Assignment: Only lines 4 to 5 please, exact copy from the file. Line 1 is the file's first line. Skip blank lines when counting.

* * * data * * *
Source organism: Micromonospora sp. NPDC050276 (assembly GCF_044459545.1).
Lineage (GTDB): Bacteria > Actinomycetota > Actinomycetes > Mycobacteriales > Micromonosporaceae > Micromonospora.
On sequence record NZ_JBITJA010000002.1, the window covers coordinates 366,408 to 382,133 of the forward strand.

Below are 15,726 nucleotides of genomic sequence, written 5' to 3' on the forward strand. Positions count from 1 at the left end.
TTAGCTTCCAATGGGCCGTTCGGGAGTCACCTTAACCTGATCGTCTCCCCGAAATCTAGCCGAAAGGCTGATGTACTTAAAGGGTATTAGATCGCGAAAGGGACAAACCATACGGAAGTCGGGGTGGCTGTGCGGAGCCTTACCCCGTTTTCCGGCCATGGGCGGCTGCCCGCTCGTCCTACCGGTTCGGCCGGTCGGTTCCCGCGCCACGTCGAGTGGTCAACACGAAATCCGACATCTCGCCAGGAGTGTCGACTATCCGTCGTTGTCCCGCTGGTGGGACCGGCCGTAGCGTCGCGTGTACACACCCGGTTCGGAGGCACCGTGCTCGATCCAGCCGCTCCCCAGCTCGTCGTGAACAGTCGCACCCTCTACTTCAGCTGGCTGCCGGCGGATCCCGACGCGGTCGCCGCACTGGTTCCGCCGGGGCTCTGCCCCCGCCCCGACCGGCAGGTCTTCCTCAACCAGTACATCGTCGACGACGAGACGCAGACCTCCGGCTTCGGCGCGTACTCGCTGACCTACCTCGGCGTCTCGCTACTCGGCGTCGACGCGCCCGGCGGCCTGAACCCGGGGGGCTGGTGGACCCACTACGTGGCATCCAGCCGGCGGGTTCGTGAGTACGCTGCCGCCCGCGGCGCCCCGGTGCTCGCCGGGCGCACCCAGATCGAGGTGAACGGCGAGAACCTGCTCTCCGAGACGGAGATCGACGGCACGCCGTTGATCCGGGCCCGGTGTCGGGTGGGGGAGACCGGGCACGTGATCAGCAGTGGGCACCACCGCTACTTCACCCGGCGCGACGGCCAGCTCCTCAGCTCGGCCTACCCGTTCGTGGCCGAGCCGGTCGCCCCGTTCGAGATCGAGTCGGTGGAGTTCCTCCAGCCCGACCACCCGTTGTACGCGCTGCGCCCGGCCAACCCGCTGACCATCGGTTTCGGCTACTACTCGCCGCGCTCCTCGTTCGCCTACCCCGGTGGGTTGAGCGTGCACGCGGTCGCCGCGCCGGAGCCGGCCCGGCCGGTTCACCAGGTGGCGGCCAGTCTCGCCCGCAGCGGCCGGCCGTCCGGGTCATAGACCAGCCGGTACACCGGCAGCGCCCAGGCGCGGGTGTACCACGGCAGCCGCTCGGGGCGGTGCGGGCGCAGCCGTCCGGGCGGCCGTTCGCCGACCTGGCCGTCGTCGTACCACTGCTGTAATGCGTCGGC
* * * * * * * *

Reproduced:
Below are 15,726 nucleotides of genomic sequence, written 5' to 3' on the forward strand. Positions count from 1 at the left end.
TTAGCTTCCAATGGGCCGTTCGGGAGTCACCTTAACCTGATCGTCTCCCCGAAATCTAGCCGAAAGGCTGATGTACTTAAAGGGTATTAGATCGCGAAAGGGACAAACCATACGGAAGTCGGGGTGGCTGTGCGGAGCCTTACCCCGTTTTCCGGCCATGGGCGGCTGCCCGCTCGTCCTACCGGTTCGGCCGGTCGGTTCCCGCGCCACGTCGAGTGGTCAACACGAAATCCGACATCTCGCCAGGAGTGTCGACTATCCGTCGTTGTCCCGCTGGTGGGACCGGCCGTAGCGTCGCGTGTACACACCCGGTTCGGAGGCACCGTGCTCGATCCAGCCGCTCCCCAGCTCGTCGTGAACAGTCGCACCCTCTACTTCAGCTGGCTGCCGGCGGATCCCGACGCGGTCGCCGCACTGGTTCCGCCGGGGCTCTGCCCCCGCCCCGACCGGCAGGTCTTCCTCAACCAGTACATCGTCGACGACGAGACGCAGACCTCCGGCTTCGGCGCGTACTCGCTGACCTACCTCGGCGTCTCGCTACTCGGCGTCGACGCGCCCGGCGGCCTGAACCCGGGGGGCTGGTGGACCCACTACGTGGCATCCAGCCGGCGGGTTCGTGAGTACGCTGCCGCCCGCGGCGCCCCGGTGCTCGCCGGGCGCACCCAGATCGAGGTGAACGGCGAGAACCTGCTCTCCGAGACGGAGATCGACGGCACGCCGTTGATCCGGGCCCGGTGTCGGGTGGGGGAGACCGGGCACGTGATCAGCAGTGGGCACCACCGCTACTTCACCCGGCGCGACGGCCAGCTCCTCAGCTCGGCCTACCCGTTCGTGGCCGAGCCGGTCGCCCCGTTCGAGATCGAGTCGGTGGAGTTCCTCCAGCCCGACCACCCGTTGTACGCGCTGCGCCCGGCCAACCCGCTGACCATCGGTTTCGGCTACTACTCGCCGCGCTCCTCGTTCGCCTACCCCGGTGGGTTGAGCGTGCACGCGGTCGCCGCGCCGGAGCCGGCCCGGCCGGTTCACCAGGTGGCGGCCAGTCTCGCCCGCAGCGGCCGGCCGTCCGGGTCATAGACCAGCCGGTACACCGGCAGCGCCCAGGCGCGGGTGTACCACGGCAGCCGCTCGGGGCGGTGCGGGCGCAGCCGTCCGGGCGGCCGTTCGCCGACCTGGCCGTCGTCGTACCACTGCTGTAATGCGTCGGC